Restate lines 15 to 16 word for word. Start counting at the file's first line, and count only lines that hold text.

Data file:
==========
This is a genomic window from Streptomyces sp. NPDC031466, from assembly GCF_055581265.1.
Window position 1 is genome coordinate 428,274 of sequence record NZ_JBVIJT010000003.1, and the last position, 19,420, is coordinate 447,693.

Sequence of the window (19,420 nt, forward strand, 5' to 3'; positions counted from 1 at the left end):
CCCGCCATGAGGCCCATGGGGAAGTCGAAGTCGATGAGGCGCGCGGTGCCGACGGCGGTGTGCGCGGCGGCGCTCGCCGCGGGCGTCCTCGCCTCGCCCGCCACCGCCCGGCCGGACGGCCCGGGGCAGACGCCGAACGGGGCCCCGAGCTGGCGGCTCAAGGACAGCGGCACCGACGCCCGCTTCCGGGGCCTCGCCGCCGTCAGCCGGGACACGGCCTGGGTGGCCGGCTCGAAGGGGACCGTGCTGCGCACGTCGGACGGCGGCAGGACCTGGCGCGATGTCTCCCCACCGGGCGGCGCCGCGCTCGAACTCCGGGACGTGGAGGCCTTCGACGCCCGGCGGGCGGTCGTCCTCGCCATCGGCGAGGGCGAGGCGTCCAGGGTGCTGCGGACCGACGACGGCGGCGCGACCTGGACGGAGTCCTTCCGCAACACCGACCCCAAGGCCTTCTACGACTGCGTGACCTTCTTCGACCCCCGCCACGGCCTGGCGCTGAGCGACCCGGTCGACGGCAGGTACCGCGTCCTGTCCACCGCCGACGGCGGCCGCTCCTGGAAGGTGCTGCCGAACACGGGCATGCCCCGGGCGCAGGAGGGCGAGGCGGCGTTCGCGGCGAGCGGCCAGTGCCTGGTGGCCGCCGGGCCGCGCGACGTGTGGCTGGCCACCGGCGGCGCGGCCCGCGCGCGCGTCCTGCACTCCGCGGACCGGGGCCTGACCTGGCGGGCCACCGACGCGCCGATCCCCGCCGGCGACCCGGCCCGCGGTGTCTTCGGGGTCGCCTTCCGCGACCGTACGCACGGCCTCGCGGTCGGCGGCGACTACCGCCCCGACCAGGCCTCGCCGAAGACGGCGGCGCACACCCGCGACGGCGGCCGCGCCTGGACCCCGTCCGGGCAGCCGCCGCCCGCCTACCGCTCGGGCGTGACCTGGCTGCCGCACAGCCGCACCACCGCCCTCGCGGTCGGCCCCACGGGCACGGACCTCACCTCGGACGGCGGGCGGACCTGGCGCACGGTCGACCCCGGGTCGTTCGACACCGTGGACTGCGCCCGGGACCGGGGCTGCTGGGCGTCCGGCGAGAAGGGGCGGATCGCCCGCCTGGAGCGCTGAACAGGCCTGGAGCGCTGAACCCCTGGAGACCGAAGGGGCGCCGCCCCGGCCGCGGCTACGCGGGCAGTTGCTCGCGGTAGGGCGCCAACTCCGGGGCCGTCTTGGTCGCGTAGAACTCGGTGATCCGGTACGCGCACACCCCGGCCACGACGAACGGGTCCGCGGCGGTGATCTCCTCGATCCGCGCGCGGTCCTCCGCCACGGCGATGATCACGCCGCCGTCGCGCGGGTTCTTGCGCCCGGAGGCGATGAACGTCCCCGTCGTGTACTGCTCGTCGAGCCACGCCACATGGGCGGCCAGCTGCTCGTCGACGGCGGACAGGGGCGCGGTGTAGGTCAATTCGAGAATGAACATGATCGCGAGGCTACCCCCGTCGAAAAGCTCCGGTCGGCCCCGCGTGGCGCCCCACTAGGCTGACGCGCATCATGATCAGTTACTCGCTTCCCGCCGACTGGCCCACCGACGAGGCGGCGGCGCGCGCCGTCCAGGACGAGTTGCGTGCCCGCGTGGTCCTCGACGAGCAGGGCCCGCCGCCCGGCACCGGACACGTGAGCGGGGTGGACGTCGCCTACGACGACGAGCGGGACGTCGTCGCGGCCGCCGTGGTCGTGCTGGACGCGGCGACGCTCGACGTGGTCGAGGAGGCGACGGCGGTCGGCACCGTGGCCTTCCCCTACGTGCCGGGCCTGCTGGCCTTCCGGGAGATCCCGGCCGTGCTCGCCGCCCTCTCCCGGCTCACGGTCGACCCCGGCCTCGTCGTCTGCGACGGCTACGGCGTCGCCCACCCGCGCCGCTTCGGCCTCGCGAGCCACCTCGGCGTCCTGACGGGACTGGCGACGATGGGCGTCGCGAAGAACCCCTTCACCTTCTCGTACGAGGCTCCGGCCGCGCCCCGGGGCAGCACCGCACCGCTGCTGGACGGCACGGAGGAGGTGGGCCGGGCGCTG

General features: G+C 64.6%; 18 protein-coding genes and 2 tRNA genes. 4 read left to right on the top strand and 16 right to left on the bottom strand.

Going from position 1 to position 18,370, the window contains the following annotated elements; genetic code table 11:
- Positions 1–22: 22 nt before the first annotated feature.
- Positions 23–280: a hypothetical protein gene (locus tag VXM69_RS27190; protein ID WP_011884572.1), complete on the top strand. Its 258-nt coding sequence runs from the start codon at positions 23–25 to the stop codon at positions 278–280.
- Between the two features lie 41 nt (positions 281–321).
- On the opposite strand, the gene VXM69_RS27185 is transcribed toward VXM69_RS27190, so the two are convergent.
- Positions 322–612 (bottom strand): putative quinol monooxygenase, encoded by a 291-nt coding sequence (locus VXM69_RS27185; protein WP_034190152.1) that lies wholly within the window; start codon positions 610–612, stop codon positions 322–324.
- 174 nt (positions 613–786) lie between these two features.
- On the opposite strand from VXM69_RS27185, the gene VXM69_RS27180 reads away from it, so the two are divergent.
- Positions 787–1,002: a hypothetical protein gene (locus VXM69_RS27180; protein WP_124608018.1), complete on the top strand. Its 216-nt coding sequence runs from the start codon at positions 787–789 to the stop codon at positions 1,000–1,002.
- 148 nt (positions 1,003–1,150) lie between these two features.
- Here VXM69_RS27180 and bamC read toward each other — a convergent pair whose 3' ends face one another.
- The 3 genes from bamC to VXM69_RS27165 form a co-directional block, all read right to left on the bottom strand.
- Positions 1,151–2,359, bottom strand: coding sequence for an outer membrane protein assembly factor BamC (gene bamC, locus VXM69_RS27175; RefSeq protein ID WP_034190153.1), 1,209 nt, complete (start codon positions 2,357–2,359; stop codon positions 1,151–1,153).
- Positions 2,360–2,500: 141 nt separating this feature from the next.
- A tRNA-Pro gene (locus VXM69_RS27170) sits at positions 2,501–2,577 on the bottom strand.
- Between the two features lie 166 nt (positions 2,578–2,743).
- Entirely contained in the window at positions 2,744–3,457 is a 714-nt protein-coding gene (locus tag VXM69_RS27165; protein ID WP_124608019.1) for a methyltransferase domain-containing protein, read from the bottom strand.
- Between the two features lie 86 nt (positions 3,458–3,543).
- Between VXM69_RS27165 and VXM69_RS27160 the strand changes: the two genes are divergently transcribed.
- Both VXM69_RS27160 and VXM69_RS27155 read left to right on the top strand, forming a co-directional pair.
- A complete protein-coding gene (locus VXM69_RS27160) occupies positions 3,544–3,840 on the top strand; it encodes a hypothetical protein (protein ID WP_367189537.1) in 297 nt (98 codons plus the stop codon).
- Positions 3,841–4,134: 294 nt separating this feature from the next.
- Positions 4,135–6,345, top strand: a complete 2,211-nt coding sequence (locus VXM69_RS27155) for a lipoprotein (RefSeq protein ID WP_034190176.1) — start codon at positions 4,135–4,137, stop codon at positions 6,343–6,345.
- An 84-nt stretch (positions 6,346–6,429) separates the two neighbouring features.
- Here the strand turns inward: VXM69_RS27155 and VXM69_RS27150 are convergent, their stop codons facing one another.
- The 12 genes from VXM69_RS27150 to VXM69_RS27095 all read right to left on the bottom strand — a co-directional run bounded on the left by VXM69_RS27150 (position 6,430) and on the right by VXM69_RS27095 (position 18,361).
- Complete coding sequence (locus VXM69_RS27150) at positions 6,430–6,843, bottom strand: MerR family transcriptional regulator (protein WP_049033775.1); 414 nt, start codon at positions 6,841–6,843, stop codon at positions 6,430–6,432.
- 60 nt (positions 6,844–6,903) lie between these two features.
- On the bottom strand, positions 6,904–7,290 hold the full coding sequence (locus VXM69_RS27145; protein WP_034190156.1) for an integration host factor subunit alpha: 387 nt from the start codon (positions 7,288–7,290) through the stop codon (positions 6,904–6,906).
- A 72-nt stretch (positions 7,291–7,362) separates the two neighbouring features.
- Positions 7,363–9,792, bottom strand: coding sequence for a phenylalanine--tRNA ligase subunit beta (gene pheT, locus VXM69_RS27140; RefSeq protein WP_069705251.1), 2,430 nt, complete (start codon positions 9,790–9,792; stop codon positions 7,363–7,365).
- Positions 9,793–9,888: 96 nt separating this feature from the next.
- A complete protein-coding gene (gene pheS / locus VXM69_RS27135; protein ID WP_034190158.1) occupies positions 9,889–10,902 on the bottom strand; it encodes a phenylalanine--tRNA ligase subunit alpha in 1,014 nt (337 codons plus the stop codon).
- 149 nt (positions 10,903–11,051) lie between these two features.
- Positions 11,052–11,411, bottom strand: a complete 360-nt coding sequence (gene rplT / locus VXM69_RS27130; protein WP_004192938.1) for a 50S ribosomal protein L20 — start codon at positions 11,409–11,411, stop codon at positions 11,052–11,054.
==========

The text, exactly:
- 148 nt (positions 1,003–1,150) lie between these two features.
- Here VXM69_RS27180 and bamC read toward each other — a convergent pair whose 3' ends face one another.